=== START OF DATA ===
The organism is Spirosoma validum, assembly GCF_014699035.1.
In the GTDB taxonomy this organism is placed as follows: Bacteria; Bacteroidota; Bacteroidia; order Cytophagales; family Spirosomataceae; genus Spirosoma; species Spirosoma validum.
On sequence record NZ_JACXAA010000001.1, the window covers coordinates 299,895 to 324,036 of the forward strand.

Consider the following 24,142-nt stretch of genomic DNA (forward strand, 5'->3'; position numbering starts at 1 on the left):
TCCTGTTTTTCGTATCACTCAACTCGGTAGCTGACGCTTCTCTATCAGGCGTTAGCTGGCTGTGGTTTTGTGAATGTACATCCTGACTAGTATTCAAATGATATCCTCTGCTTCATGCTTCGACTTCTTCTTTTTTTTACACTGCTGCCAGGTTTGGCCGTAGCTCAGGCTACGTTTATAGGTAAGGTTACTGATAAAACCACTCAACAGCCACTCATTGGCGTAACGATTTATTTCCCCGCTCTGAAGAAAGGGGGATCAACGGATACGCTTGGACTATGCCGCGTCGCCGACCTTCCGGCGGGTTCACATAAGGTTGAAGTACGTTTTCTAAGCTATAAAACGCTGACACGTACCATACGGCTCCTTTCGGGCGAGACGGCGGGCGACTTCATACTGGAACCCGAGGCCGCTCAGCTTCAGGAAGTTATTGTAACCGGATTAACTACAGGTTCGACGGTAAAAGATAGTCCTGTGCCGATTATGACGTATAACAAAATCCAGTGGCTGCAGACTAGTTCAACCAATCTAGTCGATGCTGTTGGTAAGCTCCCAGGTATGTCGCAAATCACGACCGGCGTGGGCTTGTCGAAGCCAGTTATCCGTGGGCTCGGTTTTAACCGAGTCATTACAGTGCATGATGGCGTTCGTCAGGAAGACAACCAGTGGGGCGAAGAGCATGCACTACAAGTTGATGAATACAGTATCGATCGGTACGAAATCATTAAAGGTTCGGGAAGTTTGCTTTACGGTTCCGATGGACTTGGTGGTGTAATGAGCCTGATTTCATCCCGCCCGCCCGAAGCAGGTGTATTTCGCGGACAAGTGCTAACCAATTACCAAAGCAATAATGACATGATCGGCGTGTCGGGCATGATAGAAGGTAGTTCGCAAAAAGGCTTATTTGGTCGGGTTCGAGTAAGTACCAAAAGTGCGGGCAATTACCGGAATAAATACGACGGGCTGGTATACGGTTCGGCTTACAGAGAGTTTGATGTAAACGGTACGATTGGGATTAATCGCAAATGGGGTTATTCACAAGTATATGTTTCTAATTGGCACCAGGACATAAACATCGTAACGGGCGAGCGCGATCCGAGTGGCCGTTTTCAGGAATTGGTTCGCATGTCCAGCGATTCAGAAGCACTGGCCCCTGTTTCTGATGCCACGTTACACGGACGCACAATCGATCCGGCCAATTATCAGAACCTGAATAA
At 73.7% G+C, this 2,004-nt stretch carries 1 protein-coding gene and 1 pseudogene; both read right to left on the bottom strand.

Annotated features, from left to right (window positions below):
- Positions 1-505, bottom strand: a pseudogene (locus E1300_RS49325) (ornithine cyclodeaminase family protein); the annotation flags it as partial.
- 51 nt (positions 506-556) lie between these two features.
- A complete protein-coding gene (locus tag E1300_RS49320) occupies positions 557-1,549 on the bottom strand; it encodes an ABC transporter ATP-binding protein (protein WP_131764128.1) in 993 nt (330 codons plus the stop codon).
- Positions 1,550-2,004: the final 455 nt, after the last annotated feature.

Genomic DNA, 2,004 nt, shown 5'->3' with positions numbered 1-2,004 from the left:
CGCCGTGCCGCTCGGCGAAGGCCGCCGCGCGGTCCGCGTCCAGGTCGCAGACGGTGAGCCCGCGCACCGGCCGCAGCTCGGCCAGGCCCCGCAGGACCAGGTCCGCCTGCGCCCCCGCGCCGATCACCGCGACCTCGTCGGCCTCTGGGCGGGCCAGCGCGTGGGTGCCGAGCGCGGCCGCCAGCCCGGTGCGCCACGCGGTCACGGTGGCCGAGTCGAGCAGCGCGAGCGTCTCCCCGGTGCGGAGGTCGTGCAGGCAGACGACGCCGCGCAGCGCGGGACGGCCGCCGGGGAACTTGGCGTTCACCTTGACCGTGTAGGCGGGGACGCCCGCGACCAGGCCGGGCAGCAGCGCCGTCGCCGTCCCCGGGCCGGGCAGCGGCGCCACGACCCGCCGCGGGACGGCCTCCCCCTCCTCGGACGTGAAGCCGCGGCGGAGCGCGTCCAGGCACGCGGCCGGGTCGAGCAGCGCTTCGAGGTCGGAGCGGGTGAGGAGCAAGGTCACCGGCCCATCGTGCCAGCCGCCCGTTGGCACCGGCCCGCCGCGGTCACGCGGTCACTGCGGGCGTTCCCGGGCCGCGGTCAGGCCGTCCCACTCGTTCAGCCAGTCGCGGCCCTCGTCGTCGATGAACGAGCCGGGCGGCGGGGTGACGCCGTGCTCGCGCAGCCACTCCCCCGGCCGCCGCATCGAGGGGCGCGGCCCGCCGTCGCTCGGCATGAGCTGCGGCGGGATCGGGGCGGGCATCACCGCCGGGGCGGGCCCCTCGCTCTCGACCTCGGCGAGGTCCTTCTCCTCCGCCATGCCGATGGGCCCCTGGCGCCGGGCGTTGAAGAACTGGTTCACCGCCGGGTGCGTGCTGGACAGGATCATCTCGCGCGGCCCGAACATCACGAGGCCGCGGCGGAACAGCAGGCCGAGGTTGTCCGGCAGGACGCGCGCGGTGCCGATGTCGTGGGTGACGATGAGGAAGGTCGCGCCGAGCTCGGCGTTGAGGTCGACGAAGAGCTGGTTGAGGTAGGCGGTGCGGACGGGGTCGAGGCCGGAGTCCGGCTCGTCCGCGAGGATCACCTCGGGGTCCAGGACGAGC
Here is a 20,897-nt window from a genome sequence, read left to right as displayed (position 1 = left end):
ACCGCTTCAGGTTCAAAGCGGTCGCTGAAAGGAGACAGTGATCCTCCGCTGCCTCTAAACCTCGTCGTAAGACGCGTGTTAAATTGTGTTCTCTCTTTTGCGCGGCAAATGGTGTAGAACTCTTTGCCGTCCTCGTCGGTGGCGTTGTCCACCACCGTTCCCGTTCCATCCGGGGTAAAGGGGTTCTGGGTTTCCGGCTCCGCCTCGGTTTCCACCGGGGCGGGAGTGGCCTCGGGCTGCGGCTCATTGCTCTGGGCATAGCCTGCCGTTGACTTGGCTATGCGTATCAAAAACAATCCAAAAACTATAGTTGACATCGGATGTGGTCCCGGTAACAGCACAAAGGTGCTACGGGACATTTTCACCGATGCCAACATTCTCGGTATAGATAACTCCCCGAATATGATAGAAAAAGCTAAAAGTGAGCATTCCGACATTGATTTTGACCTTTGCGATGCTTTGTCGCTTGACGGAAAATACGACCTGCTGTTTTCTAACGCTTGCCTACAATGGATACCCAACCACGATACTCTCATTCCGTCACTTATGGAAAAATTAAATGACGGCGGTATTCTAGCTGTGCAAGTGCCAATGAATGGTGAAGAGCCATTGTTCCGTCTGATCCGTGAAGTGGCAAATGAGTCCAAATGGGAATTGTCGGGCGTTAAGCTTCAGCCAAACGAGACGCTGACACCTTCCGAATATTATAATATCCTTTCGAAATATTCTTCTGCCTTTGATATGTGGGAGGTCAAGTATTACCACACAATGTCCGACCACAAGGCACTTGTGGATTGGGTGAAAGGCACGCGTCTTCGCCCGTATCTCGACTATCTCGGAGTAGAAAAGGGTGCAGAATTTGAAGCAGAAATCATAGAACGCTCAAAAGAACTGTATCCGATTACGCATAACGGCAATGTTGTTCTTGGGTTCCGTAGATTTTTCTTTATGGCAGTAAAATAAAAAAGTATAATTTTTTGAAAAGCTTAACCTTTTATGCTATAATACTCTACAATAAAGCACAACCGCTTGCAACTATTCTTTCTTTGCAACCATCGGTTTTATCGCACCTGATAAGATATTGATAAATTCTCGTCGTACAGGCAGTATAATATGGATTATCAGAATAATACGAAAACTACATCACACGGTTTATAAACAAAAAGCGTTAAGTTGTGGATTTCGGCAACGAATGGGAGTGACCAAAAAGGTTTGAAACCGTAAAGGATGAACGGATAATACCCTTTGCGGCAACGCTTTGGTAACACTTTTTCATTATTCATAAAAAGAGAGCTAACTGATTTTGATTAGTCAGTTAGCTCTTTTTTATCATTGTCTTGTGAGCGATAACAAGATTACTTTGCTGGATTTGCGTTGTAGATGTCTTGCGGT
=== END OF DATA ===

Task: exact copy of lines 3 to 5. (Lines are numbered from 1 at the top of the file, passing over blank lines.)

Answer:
On sequence record NZ_JACXAA010000001.1, the window covers coordinates 299,895 to 324,036 of the forward strand.

Consider the following 24,142-nt stretch of genomic DNA (forward strand, 5'->3'; position numbering starts at 1 on the left):
TCCTGTTTTTCGTATCACTCAACTCGGTAGCTGACGCTTCTCTATCAGGCGTTAGCTGGCTGTGGTTTTGTGAATGTACATCCTGACTAGTATTCAAATGATATCCTCTGCTTCATGCTTCGACTTCTTCTTTTTTTTACACTGCTGCCAGGTTTGGCCGTAGCTCAGGCTACGTTTATAGGTAAGGTTACTGATAAAACCACTCAACAGCCACTCATTGGCGTAACGATTTATTTCCCCGCTCTGAAGAAAGGGGGATCAACGGATACGCTTGGACTATGCCGCGTCGCCGACCTTCCGGCGGGTTCACATAAGGTTGAAGTACGTTTTCTAAGCTATAAAACGCTGACACGTACCATACGGCTCCTTTCGGGCGAGACGGCGGGCGACTTCATACTGGAACCCGAGGCCGCTCAGCTTCAGGAAGTTATTGTAACCGGATTAACTACAGGTTCGACGGTAAAAGATAGTCCTGTGCCGATTATGACGTATAACAAAATCCAGTGGCTGCAGACTAGTTCAACCAATCTAGTCGATGCTGTTGGTAAGCTCCCAGGTATGTCGCAAATCACGACCGGCGTGGGCTTGTCGAAGCCAGTTATCCGTGGGCTCGGTTTTAACCGAGTCATTACAGTGCATGATGGCGTTCGTCAGGAAGACAACCAGTGGGGCGAAGAGCATGCACTACAAGTTGATGAATACAGTATCGATCGGTACGAAATCATTAAAGGTTCGGGAAGTTTGCTTTACGGTTCCGATGGACTTGGTGGTGTAATGAGCCTGATTTCATCCCGCCCGCCCGAAGCAGGTGTATTTCGCGGACAAGTGCTAACCAATTACCAAAGCAATAATGACATGATCGGCGTGTCGGGCATGATAGAAGGTAGTTCGCAAAAAGGCTTATTTGGTCGGGTTCGAGTAAGTACCAAAAGTGCGGGCAATTACCGGAATAAATACGACGGGCTGGTATACGGTTCGGCTTACAGAGAGTTTGATGTAAACGGTACGATTGGGATTAATCGCAAATGGGGTTATTCACAAGTATATGTTTCTAATTGGCACCAGGACATAAACATCGTAACGGGCGAGCGCGATCCGAGTGGCCGTTTTCAGGAATTGGTTCGCATGTCCAGCGATTCAGAAGCACTGGCCCCTGTTTCTGATGCCACGTTACACGGACGCACAATCGATCCGGCCAATTATCAGAACCTGAATAA